The lilac is prized for its purple-pink blossoms, which bloom abundantly in spring. The flowers are aromatic, pleasing both sight and smell when in bloom. Lilac bushes require minimal maintenance, though pruning them yearly helps them to maintain their shape. Lilacs flower on two- to three-year-old wood, so new plantings require little pruning, though older bushes may need further trimming. The best time to trim lilac bushes is immediately after flowering in the spring or early summer.
Pinch off the top 1/2 inch of each branch the first year after lilac is planted. This encourages branching and fuller growth on the bush.
Cut off dead or damaged branches with sharp pruning shears. Cut above the nearest leaves on the healthy part of the branch or completely sever dead branches where they join the nearest main stem.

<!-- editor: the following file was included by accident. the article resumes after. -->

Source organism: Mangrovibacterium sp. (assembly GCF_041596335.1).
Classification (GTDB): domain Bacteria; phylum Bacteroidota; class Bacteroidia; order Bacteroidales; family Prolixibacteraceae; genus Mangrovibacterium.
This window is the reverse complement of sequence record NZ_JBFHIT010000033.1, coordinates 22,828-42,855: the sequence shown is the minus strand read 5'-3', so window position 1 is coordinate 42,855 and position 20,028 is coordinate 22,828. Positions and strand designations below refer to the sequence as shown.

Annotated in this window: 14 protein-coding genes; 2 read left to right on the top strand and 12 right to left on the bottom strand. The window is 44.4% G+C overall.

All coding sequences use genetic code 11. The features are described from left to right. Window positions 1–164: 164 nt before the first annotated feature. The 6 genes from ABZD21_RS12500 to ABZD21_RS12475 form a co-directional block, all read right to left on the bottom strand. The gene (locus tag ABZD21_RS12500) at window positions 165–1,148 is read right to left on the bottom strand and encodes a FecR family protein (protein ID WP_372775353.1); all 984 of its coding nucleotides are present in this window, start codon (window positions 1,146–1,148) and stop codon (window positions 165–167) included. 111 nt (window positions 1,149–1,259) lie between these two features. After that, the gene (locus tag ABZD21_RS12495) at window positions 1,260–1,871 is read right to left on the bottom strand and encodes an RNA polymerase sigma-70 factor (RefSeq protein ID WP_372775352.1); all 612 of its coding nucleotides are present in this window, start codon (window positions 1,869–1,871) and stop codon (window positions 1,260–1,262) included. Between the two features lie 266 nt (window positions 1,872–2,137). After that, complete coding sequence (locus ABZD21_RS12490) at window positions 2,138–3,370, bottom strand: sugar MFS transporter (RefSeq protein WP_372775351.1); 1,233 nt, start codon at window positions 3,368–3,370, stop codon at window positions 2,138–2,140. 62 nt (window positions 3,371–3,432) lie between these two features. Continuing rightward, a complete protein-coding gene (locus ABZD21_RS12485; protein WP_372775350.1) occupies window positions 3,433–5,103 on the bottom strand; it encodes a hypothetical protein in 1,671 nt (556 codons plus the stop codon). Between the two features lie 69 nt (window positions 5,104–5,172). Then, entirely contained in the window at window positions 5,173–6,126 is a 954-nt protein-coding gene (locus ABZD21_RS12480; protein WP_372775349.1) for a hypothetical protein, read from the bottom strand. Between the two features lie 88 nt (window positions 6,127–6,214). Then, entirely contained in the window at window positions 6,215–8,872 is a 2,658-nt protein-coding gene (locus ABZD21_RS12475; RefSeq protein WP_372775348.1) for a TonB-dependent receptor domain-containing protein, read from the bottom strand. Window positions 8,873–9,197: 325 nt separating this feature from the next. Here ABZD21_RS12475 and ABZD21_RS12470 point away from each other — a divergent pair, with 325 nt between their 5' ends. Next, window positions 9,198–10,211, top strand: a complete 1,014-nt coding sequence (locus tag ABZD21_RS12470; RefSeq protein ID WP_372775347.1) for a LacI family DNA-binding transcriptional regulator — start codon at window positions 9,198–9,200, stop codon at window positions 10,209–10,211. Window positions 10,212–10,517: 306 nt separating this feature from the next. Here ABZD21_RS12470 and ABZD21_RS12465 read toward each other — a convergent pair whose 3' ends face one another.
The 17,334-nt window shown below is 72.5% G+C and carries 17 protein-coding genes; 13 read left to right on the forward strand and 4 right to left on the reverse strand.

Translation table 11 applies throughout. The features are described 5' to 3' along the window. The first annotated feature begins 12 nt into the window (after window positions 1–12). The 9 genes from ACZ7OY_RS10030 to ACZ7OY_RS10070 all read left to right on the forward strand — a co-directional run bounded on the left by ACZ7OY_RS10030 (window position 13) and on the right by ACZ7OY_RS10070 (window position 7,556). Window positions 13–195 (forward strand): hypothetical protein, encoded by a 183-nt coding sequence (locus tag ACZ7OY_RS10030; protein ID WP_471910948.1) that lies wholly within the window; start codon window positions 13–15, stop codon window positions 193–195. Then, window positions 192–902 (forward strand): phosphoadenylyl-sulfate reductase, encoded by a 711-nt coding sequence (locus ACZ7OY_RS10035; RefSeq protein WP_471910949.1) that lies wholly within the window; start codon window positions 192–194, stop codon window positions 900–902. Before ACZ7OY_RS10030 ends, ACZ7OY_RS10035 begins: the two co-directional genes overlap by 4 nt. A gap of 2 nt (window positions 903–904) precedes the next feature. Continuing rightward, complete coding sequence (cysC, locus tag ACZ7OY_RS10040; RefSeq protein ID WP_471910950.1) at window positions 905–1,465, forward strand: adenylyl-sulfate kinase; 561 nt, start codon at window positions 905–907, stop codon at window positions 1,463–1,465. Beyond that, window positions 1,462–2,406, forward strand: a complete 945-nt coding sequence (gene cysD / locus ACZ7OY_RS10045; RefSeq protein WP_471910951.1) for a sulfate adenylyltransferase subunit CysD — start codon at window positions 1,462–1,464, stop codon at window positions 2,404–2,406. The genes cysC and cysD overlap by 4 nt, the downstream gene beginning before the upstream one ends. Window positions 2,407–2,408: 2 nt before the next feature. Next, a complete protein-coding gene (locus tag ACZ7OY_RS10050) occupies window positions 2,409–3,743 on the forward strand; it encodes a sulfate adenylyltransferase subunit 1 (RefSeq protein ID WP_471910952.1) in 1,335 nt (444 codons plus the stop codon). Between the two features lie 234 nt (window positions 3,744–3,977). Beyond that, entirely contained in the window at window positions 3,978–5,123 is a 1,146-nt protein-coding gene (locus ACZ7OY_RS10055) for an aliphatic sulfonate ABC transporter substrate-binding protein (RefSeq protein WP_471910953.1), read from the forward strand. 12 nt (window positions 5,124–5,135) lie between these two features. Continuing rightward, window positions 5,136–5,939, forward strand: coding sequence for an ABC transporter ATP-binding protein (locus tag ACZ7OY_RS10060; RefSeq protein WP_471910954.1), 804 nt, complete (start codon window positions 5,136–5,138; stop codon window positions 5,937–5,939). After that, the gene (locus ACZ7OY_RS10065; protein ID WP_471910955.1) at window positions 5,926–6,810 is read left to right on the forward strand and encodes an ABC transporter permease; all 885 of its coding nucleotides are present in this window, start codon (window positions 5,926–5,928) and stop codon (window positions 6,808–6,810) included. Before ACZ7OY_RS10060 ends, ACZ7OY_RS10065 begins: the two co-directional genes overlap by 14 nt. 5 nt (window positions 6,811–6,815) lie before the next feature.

Look for flower buds on the old branches to determine which are no longer producing blooms. Flower buds form in pairs where the leaves join the stem on two- to three-year-old wood.
Trim off the old branches that are no longer producing flower buds. Avoid pruning young branches that haven't matured enough to bud. These appear greener and less woody than the older branches.